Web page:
No Better Outcomes After Testing for Antidepressant Drug-Gene Interactions

The difference between those who received testing and those who did not was not significant at 24 weeks (six months). At most, 17.2% of those taking an antidepressant "recovered" by the six-month mark.


New research has shown that only about 15% of people improve more on antidepressants than they would on a placebo. The other 85% are unnecessarily exposed to the harms of the drugs—including sexual dysfunction, weight gain, and emotional numbing. But how to identify that small group of people for whom the drugs seem to be effective?

One recent attempt is pharmacogenomic testing. According to the theory, DNA tests can reveal whether a person has genetic factors that interact with the drug’s effectiveness. With this information, doctors could avoid drugs that have their effectiveness “blocked” by a person’s genes.

Sounds good in theory. But researchers have had mixed results when testing it so far. For instance, the large randomized controlled trial of pharmacogenomic testing (GUIDED), failed on its primary outcome of symptom improvement—although the secondary outcomes showed a slight advantage for those who received testing.

Illustration depicting a double helix made of leaves in a forest. A person in a lab coat stands on a ladder to interact with it.Now, researchers have attempted another large randomized controlled trial of pharmacogenomic testing (called PRIME Care). A total of 1944 patients took part, recruited from 22 Department of Veterans Affairs (VA) medical centers.

In the group that received pharmacogenomic testing, only 18% of the prescriptions had drug-gene interactions, while in the group that did not receive testing, 45% of the prescriptions had drug-gene interactions. In this way, the study could be seen as a success—access to testing meant that far fewer people received drugs that were predicted to interact poorly with their genes.

And this also seemed to improve some outcomes slightly. By the halfway point of the study (12 weeks), 16.5% of those who received testing had recovered from depression (“remission”), while 11.2% of those who did not receive testing had recovered. A promising start.

However, by the endpoint of the study, this small difference had disappeared. The difference between groups was not significant at 24 weeks (six months).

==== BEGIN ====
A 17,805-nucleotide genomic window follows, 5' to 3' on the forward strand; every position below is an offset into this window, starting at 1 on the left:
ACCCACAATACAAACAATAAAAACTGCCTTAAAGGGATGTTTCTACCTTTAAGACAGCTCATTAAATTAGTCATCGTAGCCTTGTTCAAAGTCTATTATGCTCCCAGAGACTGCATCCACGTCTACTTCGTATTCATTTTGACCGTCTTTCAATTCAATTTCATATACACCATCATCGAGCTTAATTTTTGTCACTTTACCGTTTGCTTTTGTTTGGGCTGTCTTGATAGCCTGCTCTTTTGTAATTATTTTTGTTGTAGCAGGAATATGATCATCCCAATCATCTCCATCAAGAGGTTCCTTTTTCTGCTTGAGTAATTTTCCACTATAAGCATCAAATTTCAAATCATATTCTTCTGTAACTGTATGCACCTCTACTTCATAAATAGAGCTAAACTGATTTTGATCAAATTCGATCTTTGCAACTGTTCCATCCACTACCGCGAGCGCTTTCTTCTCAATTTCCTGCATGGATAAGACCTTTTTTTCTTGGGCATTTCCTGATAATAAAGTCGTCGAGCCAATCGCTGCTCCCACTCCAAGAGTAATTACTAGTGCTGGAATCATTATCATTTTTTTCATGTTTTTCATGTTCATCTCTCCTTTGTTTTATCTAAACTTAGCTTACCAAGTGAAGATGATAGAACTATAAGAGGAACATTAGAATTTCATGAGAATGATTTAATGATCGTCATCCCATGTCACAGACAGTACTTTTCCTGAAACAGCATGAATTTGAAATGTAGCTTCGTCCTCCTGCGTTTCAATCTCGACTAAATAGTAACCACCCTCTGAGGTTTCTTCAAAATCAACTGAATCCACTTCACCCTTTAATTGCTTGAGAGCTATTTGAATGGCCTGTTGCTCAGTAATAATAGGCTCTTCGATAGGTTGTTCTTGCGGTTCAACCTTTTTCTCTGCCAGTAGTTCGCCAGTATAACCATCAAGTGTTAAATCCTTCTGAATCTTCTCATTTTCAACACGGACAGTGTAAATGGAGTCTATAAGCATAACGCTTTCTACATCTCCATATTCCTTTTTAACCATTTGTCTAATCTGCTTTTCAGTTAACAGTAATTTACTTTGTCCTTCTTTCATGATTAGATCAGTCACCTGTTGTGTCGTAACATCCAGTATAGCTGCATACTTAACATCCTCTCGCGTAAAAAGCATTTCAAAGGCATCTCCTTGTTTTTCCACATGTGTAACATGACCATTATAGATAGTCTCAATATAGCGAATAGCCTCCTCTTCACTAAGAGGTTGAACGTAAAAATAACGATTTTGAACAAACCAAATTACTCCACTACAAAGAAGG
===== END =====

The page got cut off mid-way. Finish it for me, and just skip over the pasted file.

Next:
“Overall, there were small positive effects on symptom remission over the 24 weeks with peak differences early in the trial and no significant difference in remission at 24 weeks. The secondary outcomes of response and symptom reduction followed similar patterns,” the researchers write.

That is, receiving pharmacogenomic testing did reduce the amount of predicted drug-gene interactions—but it did not improve actual outcomes by the end of the study. Both groups were just as (un)likely to recover from depression: 17.2% versus 16.0%.

Another way to look at this is as a study of antidepressant effectiveness. At the six-month mark, taking antidepressants led to recovery for 17.2% of people at most.

What about the secondary outcomes? Well, at 24 weeks, 32.1% in the testing group experienced “response” (at least a 50% reduction in PHQ score). That number was 27.5% in the non-testing group, a statistically significant difference. However, over the course of the study, that number was not consistent. At the assessment just previous to that one (18 weeks), the groups were no different in terms of “response.”

The researchers also note that secondary outcomes should be considered “exploratory” since they did not control for multiple testing (which makes positive findings more likely by chance). And they add that they switched the type of statistical test used to compute their outcomes, rather than sticking to the analysis they wrote in the study protocol (which could introduce further bias).

One more methodological point: The researchers write that even the small positive effect early in the trial—which disappeared by the endpoint—may have been a result of the placebo effect. Patients, or their doctors, may have expected those who received genetic testing to improve more.

The researchers write, “There was no attempt to blind either the clinician or patient in the study. Thus, the modest effects in the pharmacogenomic-guided group could be a placebo-type effect.”

Finally, they suggest that there may be a small group of people who benefit from pharmacogenomic testing—those who have specific genetic traits that are known to interact with antidepressant drug metabolism. However, their study was not able to find such an effect, suggesting that the amount of people who would benefit is very small or that the effect is marginal at best.




Oslin, D. W., Lynch, K. G., Shih, M. C., Ingram, E. P., Wray, L. O., . . . Thase, M. E., and the PRIME Care Research Group. (2022). Effect of pharmacogenomic testing for drug-gene interactions on medication selection and remission of symptoms in major depressive disorder: The PRIME care randomized clinical trial. JAMA, 328(2), 151-161. doi:10.1001/jama.2022.9805 (Abstract)